Gear Porn

DSCF1396-L.jpg
 

tonyturley

Legend
Location
Scott Depot, WV, USA
Real Name
Tony
Andrew's "Lo-Fi" thread has got me thinking of film again after a hiatus of several years. Both of these beauties are operational, although neither has a functioning light meter. Not a problem. I have a roll of film that's been sitting in my refrigerator door for several years. Time to pull out one of these. If I go with the Rollei, I need to find my instructions and brush up. I remember there was something funky about its operation, where one could cause damage if operations were done in the wrong order, but my memory is fuzzy as to the particulars.

DSCF3874.JPG
 

MiguelATF

Hall of Famer
Location
Talent, Oregon (far from the madding crowd)
Real Name
Miguel Tejada-Flores
Andrew's "Lo-Fi" thread has got me thinking of film again after a hiatus of several years. Both of these beauties are operational, although neither has a functioning light meter. Not a problem. I have a roll of film that's been sitting in my refrigerator door for several years. Time to pull out one of these. If I go with the Rollei, I need to find my instructions and brush up. I remember there was something funky about its operation, where one could cause damage if operations were done in the wrong order, but my memory is fuzzy as to the particulars.

View attachment 248720

Very cool, Tony.

I have a Rollei 35, too, and there is one thing you have to remember: the lens has 2 positions, retracted (as it appears in the photo) - and then you slide it out all the way and it sort of 'clicks' into place - and then the camera is ready to take pictures. (There's a focus scale on the lens which you have to guesstimate, although the depth of field scales help, and you also need to set the ISO and the aperture and shutter speed manually, but that's not a big deal. My Rollei 35 has a rough but generally accurate built-in light-meter and there is a tiny window scale on which you can align aperture and shutter speed, depending on ISO and lighting conditions; quite crude but usable. I'm not certain if yours has one or if certain models did and others not.) But---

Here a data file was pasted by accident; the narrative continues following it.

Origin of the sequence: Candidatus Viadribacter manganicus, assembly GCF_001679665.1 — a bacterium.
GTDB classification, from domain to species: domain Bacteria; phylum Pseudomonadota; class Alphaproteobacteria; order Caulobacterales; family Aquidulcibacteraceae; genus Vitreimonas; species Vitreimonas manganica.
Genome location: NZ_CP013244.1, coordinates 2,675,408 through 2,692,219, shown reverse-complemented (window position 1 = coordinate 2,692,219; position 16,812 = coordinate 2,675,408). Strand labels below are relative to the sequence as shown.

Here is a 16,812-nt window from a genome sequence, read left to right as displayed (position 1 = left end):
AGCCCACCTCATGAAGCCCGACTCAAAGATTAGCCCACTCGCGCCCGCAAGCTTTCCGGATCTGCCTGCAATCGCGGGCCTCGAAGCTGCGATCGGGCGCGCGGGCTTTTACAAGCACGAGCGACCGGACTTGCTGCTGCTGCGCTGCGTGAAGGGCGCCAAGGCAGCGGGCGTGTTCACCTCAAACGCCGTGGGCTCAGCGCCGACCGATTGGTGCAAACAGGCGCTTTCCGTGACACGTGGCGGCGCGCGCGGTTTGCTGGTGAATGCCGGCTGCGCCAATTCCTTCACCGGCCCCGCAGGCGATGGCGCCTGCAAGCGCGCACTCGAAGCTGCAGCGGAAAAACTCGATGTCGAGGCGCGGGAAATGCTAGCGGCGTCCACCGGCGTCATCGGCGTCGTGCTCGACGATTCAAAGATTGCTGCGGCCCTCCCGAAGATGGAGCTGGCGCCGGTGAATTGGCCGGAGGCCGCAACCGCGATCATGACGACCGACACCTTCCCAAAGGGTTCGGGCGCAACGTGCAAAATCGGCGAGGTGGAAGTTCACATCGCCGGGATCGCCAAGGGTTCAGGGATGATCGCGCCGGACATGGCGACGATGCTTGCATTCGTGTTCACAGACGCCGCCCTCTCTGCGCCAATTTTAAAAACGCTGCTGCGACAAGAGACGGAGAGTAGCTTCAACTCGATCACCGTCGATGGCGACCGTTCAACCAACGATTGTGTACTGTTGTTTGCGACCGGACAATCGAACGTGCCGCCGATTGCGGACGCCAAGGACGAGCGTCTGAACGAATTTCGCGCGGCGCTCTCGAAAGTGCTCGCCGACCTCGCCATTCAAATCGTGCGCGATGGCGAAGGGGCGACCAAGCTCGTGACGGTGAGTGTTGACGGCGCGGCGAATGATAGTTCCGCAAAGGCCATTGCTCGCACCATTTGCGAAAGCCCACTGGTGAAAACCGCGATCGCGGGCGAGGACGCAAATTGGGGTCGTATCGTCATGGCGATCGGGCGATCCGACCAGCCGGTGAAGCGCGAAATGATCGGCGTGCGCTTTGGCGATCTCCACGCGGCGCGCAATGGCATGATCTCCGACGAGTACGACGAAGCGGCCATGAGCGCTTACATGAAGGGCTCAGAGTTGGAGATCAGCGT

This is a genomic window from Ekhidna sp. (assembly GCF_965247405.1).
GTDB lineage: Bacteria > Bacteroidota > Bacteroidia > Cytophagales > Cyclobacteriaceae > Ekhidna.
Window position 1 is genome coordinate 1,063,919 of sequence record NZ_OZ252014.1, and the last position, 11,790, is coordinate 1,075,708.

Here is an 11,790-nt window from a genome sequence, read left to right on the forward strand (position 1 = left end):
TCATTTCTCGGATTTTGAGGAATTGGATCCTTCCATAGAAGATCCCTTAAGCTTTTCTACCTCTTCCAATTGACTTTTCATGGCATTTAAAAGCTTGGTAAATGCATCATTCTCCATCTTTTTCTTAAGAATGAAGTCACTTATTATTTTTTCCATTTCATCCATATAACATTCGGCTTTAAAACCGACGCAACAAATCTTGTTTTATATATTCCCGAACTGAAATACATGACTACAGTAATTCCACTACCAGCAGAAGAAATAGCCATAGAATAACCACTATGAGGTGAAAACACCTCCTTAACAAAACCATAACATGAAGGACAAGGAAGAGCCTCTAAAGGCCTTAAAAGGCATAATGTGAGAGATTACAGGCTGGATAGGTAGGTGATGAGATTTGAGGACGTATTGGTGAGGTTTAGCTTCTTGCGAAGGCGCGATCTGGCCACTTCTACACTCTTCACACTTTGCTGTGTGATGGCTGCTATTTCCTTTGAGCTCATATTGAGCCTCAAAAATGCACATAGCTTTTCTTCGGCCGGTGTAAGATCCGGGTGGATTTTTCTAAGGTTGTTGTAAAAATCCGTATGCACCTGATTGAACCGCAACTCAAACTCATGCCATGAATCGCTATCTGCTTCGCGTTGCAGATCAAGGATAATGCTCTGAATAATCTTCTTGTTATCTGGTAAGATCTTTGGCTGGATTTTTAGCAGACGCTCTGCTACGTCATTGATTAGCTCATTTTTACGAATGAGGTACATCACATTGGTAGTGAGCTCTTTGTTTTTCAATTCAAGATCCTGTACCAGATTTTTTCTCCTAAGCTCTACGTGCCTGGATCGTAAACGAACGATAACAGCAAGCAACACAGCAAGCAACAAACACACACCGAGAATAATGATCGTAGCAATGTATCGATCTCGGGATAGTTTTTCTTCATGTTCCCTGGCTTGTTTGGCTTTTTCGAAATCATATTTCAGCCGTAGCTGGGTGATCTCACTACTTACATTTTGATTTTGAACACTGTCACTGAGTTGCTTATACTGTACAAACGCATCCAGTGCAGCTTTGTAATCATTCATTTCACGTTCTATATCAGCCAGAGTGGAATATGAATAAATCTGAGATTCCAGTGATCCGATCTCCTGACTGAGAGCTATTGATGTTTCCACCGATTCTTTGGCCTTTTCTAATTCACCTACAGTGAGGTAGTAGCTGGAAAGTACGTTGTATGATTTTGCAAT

And it's a big BUT - the tricky part which you have to do correctly (or you might risk damaging the delicate gearing mechanisms inside the camera) has to do with how you 'slide' the lens back into the camera into its 'retracted' position: in order to do this, you must FIRST advance the film lever. (Even if there is no film in the camera!) By 'advancing' the film lever - you are also aligning the internal mechanism which allows you simply to slide the lens back into its retracted position. (You might have to 'declick' it by rotating it a fraction before sliding it back in, too.)

IF you fail to advance the film lever first - and then you attempt to 'retract' the lens into its internal position - it's possible you might damage the camera or its internal mechanism.

Once you try it a few times (and I'll repeat: you don't actually need to have film inside the camera to 'advance' the film advance lever), you'll get the hang of it - and almost assuredly, it will become part of your 'muscle memory' and you'll never forget to do it in the future.

I carried my Rollei 35 everywhere for years as my only take-everywhere film camera - and got quite a number of very cool photos with it. Seeing yours makes me realize I'd like to use mine again, too :)
 

Latest threads

Top Bottom